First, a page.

Ancient ball game connects its modern Mayan players to a silent culture

On Saturday, the first Southeast Mexican Cup of the ancient Mesoamerican game of mayan ball will take place in the Yucatán community of Umán, 18 kilometers southeast of Mérida. It is a celebration of one of the oldest sports in the world.

This tournament will host teams from Yucatán, Campeche, Chiapas and Quintana Roo. As well as being a full-fledged tournament, this event will also serve as a precursor to the World Cup championship from December 2-5 in Mérida, determining which players will qualify for this final competition.

This December competition will see teams from Belize, El Salvador, Honduras, Panama and host Mexico compete against each other. Three World Cups have already been organized for this ancestral sport: in Chichén Itzá in 2015, in Guatemala in 2017 and in El Salvador in 2019.

Qualifying rounds for the international tournament have already taken place in San Juan La Laguna, Guatemala, and the winning team, Ajpopab Tzutujil, have won their ticket to the final in Mexico.

Ancient Mayan civilizations in all countries of present-day Latin America and all over Mexico played some version of this ball game, as did the Mexicans. Perhaps the best-known surviving playground is located in the Mayan ruins of Chichén Itzá in Yucatán. In recent years, the game has been revived as a modern sport in Mexico and several countries in Latin America.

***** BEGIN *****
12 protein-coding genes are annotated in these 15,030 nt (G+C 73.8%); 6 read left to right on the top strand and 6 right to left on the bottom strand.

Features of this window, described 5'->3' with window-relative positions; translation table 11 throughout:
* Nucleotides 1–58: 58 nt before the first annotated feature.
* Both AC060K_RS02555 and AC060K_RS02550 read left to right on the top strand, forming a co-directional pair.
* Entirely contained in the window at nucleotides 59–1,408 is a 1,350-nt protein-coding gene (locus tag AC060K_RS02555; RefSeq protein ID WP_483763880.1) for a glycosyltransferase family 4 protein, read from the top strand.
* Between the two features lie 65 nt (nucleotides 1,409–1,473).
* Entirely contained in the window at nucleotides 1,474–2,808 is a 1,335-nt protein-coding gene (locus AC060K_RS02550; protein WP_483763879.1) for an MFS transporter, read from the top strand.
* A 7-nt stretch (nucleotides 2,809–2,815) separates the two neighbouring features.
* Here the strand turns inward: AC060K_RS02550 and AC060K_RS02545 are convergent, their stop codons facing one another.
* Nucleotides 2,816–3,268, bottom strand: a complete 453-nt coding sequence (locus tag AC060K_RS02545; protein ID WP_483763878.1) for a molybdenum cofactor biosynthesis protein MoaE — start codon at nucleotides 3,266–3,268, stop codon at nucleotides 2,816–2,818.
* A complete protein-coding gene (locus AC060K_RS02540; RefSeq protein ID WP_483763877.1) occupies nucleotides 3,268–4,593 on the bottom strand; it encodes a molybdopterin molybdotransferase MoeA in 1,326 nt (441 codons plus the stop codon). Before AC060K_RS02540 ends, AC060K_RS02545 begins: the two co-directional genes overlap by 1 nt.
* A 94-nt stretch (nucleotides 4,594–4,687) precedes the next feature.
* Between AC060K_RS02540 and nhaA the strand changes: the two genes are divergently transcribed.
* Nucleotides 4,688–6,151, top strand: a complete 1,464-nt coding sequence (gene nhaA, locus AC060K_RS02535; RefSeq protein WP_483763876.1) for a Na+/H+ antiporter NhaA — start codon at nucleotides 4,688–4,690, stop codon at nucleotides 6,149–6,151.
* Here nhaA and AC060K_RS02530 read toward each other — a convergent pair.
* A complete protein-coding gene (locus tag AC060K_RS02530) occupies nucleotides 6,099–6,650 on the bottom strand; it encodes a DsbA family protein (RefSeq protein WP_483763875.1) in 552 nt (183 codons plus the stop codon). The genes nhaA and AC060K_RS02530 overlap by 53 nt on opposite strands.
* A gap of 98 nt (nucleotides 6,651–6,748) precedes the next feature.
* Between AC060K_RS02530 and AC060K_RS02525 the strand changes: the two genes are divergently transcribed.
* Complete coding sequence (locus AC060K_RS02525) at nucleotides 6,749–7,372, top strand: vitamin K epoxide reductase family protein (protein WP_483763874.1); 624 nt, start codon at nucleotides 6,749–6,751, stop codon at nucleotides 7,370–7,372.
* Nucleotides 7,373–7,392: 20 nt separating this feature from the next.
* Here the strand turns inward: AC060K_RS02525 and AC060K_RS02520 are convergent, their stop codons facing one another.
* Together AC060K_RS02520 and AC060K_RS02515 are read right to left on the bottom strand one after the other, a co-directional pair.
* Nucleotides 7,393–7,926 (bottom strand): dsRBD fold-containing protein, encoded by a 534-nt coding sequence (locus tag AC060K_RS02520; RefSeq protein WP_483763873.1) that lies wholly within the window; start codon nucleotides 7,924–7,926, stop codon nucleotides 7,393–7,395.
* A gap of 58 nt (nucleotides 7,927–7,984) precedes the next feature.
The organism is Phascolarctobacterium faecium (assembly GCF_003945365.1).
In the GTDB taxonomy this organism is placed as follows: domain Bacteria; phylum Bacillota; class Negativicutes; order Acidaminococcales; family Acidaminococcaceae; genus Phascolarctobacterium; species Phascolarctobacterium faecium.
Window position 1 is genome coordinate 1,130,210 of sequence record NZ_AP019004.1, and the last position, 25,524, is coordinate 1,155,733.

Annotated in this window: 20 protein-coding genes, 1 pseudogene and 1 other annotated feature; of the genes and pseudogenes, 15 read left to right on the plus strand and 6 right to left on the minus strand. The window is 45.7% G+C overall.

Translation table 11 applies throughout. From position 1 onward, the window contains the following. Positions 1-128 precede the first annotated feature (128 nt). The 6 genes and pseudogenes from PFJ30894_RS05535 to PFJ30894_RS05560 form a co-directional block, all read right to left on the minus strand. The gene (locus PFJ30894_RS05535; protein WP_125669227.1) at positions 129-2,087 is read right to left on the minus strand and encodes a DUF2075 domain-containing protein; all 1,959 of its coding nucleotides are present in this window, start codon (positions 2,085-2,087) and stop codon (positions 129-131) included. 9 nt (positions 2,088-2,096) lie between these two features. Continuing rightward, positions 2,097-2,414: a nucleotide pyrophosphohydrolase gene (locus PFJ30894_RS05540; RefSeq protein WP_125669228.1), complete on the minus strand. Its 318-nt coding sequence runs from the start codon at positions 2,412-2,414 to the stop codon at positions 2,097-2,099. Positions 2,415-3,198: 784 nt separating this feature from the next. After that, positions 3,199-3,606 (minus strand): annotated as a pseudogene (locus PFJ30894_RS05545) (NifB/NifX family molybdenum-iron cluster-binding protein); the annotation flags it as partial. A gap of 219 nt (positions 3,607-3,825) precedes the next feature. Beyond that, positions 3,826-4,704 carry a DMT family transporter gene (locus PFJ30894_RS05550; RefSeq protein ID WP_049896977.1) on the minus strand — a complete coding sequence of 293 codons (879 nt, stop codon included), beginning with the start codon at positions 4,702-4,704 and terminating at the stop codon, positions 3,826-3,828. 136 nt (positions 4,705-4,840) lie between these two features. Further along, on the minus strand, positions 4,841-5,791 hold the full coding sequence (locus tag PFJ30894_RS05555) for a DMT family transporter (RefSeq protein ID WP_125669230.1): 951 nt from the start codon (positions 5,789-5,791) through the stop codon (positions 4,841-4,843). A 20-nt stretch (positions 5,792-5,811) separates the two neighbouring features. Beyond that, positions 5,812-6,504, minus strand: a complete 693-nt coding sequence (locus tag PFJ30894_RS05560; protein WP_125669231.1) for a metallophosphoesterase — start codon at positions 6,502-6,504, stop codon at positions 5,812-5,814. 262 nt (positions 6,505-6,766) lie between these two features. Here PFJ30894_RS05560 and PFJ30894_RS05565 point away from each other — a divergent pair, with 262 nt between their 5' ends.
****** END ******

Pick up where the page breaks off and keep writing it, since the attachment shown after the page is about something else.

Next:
Players in Mérida demonstrate the sport for elementary school students.

Mayan ball – which is just one term for the game among the different groups in different countries that play it – has become an increasingly important part of sports culture for the indigenous peoples of the Mesoamerican region. While the idea of ​​watching a modern ball game rarely evokes the implications of power and politics, there are social and cultural implications inherent in playing many sports, nothing more than the often-forgotten Mesoamerican ball game. .

In Umán, for example, the municipal government created a free school in 2019 for young Mayans to learn their culture’s game. “We are betting on the new generations who practice this sport that our ancestors left as a legacy,” José Manuel Ruiz Garrido, municipal official, told the newspaper. El Financiero shortly after the school opens.

The rebirth of this oldest of ball games represents the rescue of a silent tradition and a link between the Mayans of today and the world of the past.

This is not a game for the faint hearted. While losers are no longer killed as a sacrifice to the gods, bruises are everywhere – as one would only expect after continuously throwing your body to the ground in pursuit of a three-kilogram rubber ball.

The specifics of the game as it was played in ancient Mesoamerican societies remain largely unknown, and the precise mechanics have likely varied across cultures and eras. The game as it is played today is therefore based on the culture transmitted and the assumptions of researchers who have tried to guess the rules and symbolism of the game from architectural remains.